The body responsible for redrafting the National Drugs Policy is not considering decriminalising drugs, favouring instead a scheme whereby only first-time offenders arrested for possession for personal use will be processed through an extra-judicial body.

Marilyn Clark, the chairperson of the National Commission on the Abuse of Drugs, Alcohol and other Dependencies, emphasised that the aim of the scheme was to divert first-time offenders from the criminal justice system, to secure timely intervention when needed, and to reduce the negative impact of labelling resulting from a criminal conviction.

Times of Malta contacted Prof. Clark following Justice Parliamentary Secretary Owen Bonnici’s comments on TV programme Times Talk last Tuesday, stating that the Cabinet will be considering a proposal by a justice reform commission to stop treating drug possession for personal use as a crime.

Dr Bonnici said he was advised by the reform commission, led by former European Court of Human Rights judge Giovanni Bonello, that simple possession should not be treated by a criminal court because it is a social problem.

“Decriminalisation may have unintended effects, such as conveying a message to society that the decriminalised substance is not viewed as a serious issue, and that it carries little risk, which may in turn lead to increased levels of use in the community,” Prof. Clark explained.

Drug abusers should be assessed, put under surveillance and provided with counselling

She also argued that the current legal drugs, namely alcohol and tobacco, cause a substantial burden of illness and social problems in society. A more liberal approach to other forms of drug use may result in more health problems.

She added that two experts will be visiting Malta in November to advise on setting up a drug treatment court system.

Meanwhile, church agencies have warned that the decriminalisation of simple possession of drugs was a “very delicate” issue which could potentially lead to the liberalisation of drugs.

According to Oasi Foundation director Fr Manuel Cordina, Dr Bonnici’s comments lacked prudence in the light of the fact that the commission had yet to present its report.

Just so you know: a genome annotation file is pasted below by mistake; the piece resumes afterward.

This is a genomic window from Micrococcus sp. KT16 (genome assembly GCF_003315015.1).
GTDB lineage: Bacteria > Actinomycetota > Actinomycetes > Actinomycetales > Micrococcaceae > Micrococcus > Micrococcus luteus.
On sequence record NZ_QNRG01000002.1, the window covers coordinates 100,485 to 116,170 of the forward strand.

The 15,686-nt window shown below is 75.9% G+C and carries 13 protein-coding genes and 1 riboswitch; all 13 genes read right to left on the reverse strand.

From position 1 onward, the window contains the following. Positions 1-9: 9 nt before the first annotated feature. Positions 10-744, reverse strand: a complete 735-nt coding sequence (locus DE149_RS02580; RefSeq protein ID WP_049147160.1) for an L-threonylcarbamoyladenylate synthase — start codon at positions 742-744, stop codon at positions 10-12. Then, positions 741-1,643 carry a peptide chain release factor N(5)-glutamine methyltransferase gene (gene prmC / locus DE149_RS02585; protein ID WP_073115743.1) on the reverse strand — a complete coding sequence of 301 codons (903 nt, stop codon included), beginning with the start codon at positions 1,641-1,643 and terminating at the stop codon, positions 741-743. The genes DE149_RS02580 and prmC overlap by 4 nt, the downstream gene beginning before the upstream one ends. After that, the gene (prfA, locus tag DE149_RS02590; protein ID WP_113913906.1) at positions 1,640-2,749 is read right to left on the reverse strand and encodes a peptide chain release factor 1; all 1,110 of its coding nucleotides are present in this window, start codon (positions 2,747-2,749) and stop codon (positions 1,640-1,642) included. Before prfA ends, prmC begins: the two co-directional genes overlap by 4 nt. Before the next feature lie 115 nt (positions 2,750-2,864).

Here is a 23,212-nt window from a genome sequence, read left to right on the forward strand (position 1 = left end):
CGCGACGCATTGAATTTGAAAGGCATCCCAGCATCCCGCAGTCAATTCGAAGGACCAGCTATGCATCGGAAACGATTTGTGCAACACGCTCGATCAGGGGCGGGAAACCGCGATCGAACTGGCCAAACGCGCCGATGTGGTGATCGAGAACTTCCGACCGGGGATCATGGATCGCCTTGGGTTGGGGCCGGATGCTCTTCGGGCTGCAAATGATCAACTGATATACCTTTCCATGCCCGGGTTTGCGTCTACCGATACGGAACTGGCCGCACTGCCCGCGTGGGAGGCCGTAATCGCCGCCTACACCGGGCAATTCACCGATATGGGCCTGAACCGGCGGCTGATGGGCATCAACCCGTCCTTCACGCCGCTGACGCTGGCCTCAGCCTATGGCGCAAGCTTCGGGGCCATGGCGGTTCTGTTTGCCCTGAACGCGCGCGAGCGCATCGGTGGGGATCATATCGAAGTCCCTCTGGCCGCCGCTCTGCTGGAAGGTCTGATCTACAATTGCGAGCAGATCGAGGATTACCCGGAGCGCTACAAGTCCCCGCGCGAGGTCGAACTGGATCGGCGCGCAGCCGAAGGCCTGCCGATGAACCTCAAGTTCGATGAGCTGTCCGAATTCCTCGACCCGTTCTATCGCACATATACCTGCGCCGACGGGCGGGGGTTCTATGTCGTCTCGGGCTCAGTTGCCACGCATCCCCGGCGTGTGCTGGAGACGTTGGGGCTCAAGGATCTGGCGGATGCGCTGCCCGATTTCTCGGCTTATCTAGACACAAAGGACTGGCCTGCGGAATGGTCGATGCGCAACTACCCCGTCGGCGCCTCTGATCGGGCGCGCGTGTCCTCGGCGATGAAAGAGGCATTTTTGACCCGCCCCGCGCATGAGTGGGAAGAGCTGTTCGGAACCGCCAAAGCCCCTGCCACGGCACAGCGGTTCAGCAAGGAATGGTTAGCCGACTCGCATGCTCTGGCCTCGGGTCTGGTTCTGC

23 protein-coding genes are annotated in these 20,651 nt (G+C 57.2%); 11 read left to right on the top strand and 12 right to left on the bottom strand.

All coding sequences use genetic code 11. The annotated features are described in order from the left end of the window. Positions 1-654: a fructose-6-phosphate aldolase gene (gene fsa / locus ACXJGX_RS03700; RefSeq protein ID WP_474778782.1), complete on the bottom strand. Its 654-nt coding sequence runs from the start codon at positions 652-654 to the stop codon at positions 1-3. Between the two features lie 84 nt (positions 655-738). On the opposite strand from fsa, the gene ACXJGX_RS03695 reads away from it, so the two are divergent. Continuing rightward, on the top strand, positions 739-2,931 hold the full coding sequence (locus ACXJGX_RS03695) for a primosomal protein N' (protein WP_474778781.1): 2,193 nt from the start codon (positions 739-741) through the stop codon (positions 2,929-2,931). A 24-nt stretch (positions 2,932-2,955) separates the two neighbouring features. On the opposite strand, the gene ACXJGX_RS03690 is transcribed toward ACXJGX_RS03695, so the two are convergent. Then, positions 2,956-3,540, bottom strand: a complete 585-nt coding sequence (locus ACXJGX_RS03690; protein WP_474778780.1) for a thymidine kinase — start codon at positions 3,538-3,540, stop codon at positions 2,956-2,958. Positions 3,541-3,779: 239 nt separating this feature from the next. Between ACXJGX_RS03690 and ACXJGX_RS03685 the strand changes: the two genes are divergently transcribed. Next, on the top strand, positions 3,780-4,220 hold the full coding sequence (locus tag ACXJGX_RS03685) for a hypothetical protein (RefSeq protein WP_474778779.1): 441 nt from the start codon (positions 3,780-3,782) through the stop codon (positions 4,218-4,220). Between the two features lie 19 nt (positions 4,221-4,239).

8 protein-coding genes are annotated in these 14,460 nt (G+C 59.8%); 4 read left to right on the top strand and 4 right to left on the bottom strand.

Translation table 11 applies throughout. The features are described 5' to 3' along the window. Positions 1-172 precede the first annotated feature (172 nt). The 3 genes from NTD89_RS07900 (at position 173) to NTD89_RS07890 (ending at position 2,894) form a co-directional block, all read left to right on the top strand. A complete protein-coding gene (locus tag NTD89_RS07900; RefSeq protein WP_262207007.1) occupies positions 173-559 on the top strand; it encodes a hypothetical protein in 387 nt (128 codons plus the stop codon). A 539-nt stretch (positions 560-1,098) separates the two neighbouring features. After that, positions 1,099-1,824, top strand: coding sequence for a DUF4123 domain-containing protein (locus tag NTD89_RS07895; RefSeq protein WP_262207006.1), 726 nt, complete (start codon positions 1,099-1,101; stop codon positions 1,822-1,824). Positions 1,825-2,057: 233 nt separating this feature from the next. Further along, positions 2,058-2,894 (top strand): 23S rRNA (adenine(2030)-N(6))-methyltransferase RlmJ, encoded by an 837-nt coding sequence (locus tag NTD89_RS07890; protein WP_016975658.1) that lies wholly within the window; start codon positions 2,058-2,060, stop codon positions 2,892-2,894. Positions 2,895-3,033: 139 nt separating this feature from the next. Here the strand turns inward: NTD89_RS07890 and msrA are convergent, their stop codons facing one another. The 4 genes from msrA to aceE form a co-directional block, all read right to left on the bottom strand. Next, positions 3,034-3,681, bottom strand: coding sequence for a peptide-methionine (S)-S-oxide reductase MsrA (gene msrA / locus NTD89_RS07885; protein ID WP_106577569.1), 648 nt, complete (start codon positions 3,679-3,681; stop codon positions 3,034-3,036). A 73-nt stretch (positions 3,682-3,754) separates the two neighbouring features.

“I am convinced that following the introduction of drug decriminalisation, the next step would be its legalisation. The law mustn’t be weak. People know what the law states and therefore should not break it.”

Concurrently however, Fr Cordina professed himself to be in favour of removing drug possession charges from the criminal court.

He stressed the importance of having a drug court set up, something he has been passionately advocating for the past 25 years, only to have his pleas fall upon deaf ears.

“Drug abusers should be assessed, put under surveillance and provided with counselling.”

Asked whether he would discriminate between hard drugs and soft drugs, Fr Cordina said that in terms of social responsibility, there is no difference between them.

“The abuse of hard drugs is easier to detect due to its overt symptoms. Yet marijuana is known as the silent killer. It affects the mind, leaving the abuser constantly high. People who abuse of it may abandon their families and their responsibilities.”

Caritas assistant director Fr Carm Farrugia shared Fr Cordina’s opinion regarding the setting up of a drug court.

“A drug court would be dealing with drug-related cases immediately, as opposed to the current reality where offenders may sometimes have to wait some three years before their case is heard in court.”

He referred to the 10-and-a-half-year jail sentence given to Daniel Holmes, a Welshman serving for growing cannabis plants he insists were for personal use as “humiliating”.

“Offenders should be treated with dignity. We especially advocate the rights of minor or first-time offenders. They should be given a suspended sentence, allowed rehabilitation and encouraged to help society in a constructive way. But what is right is right, and what is wrong is wrong.”

Aġenzija Sedqa pronounced itself in favour of decriminalisation of all types of drugs in the case of simple possession.

“However, this does not mean that people found in possession of drugs should be allowed to walk away free, with their drug simply being taken away from them. This is not identical to legalisation.”

The agency believed that such people should be referred by the police for assessment at a professional agency. Should the person be found to have a significant problem, he is expected to undertake a rehabilitation programme, being either on a residential or community basis.

Asked whether he was in favour of the decriminalisation of simple drug possession, Opposition spokesman for Justice Beppe Fenech Adami said that not enough studies have been conducted for him to pronounce himself in favour or against.

“The Government should have the courage to open up a serious and informative discussion on the issue. There are a lot of divergent opinions out there.”

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